We all get a bit stupid when we dial the wrong number. You could be calling a convent, and a gruff guy says “Hello” and you hear Led Zeppelin in the background, but you still ask, “Is Sister Mary there?”

“I think you’ve got the wrong number.”

Obviously. But just so it doesn’t happen again, you ask: “Is this 555-9341?”

“Nah, that’s a movie number. You’re calling someplace fictional. This is Valvoline.”

We must pause here to explain the concept of “calling someone” to the texting generation, who regard the voice communication capabilities of their phone like a car horn that you operate by sticking your hand out the window and squeezing a rubber bulb.

Anyway, the other night I decided to call my dad and dialed his number. (Young folks: that’s how you operate a phone if you don’t use the “contacts” app.)

Some young-voiced fellow answered.

What? I didn’t know Dad was taking in boarders. I immediately constructed a scenario where some nice, earnest young sociopath had talked his way into the house with a pack of lies — “I’m a homeless vet, and I wondered if I could paint a fence in exchange for a bologna sandwich?” — and then my dad fell asleep and I interrupted the guy as he was putting silverware in a pillowcase.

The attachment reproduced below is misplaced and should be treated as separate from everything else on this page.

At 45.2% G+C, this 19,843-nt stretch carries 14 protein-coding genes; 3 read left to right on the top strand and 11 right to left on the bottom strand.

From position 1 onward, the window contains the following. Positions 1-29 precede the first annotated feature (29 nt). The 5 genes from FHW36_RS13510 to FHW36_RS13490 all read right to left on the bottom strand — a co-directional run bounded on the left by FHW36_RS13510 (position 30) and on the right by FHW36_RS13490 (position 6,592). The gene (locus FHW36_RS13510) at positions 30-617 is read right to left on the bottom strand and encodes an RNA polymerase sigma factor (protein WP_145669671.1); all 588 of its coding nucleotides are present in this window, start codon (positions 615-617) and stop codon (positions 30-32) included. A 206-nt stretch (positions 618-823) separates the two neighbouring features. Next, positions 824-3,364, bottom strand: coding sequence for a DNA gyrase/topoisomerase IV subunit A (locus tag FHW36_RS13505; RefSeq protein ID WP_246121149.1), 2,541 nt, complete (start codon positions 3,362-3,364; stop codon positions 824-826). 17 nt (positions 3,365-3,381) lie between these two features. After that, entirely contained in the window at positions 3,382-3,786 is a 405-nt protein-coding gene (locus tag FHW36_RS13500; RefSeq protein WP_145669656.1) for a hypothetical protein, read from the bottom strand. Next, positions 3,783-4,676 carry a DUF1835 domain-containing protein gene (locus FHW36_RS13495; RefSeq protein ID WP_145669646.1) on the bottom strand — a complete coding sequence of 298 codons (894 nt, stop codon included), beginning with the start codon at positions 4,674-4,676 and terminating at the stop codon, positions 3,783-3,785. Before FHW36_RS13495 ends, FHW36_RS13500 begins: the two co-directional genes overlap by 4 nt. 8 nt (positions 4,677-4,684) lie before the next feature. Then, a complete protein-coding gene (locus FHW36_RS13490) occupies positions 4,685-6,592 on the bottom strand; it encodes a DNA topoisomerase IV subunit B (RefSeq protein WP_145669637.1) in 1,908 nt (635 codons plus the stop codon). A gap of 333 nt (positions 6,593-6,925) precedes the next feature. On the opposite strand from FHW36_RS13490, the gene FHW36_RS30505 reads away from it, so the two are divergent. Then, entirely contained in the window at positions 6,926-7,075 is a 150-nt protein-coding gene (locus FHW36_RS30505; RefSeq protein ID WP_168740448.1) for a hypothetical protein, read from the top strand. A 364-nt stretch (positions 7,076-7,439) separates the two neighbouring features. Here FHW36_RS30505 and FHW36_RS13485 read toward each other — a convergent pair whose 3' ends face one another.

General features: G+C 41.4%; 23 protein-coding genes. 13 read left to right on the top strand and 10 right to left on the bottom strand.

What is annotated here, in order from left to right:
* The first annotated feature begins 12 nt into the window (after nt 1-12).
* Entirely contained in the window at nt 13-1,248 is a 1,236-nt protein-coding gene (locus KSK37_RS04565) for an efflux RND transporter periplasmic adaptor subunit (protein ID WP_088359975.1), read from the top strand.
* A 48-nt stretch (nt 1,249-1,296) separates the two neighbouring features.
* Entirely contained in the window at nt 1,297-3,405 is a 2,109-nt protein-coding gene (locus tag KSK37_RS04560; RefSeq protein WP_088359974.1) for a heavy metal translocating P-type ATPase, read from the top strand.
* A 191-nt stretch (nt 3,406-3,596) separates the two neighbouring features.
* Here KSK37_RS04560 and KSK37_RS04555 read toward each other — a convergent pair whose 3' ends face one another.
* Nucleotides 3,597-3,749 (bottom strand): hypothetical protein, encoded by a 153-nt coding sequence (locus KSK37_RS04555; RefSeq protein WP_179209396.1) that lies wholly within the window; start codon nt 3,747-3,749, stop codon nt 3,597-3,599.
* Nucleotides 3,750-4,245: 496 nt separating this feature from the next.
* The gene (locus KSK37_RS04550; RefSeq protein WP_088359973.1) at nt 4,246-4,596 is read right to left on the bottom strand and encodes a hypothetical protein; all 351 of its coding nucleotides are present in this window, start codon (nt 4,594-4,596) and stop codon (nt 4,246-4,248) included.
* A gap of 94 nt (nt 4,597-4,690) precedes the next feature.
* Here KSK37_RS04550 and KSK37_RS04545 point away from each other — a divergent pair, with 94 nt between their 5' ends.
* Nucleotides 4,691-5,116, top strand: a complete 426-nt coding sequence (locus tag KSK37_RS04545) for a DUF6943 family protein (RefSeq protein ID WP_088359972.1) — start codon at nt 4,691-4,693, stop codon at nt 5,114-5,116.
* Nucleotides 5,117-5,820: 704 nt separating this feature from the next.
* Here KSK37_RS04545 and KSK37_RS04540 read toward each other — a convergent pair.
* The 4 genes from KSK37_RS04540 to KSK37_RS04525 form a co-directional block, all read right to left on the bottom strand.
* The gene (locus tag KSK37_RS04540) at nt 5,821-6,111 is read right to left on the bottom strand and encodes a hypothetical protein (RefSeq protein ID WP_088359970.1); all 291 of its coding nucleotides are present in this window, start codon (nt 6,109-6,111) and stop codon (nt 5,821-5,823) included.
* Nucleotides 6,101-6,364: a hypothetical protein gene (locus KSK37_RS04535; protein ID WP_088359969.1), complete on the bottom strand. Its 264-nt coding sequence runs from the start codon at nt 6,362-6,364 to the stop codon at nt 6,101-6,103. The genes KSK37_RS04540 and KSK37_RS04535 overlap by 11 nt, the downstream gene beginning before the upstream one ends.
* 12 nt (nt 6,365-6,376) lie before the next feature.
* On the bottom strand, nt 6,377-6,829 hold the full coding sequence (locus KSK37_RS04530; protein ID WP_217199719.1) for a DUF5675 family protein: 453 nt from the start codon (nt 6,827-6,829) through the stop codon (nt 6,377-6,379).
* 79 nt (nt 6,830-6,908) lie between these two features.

I almost said, “What have you done with my father? And are you a vet in the soldier sense, or the veterinarian sense?”

But no, wrong number, sorry, no problem. Click. I looked at the number I’d dialed. It was the right number. It’s been the number since 1962.

So I called Dad’s cell. Got voice mail. Didn’t worry; he was probably out on his Harley. It’s one of those three-wheeled models. He liked his two-wheel Harley better, but he is 91. A man has to know his limitations.

The next night, I tried the home phone again, and he answered, just as he’s done for almost half a century. I can’t explain what happened before, why the number temporarily was wrong — unless, of course, it wasn’t. Unless it went back in time, and that was a younger me who answered.

If I’d known, I would have told him:

“Hello, teen me? It’s you, in the future. Don’t ask. Go tell Dad he’s an American hero and you love him. Don’t wait for Father’s Day. Also, buy Apple stock. But mostly tell him you love him.”

That didn’t happen. So I’ll have to say it here: Thanks, Dad. I got your number. Don’t ever change it.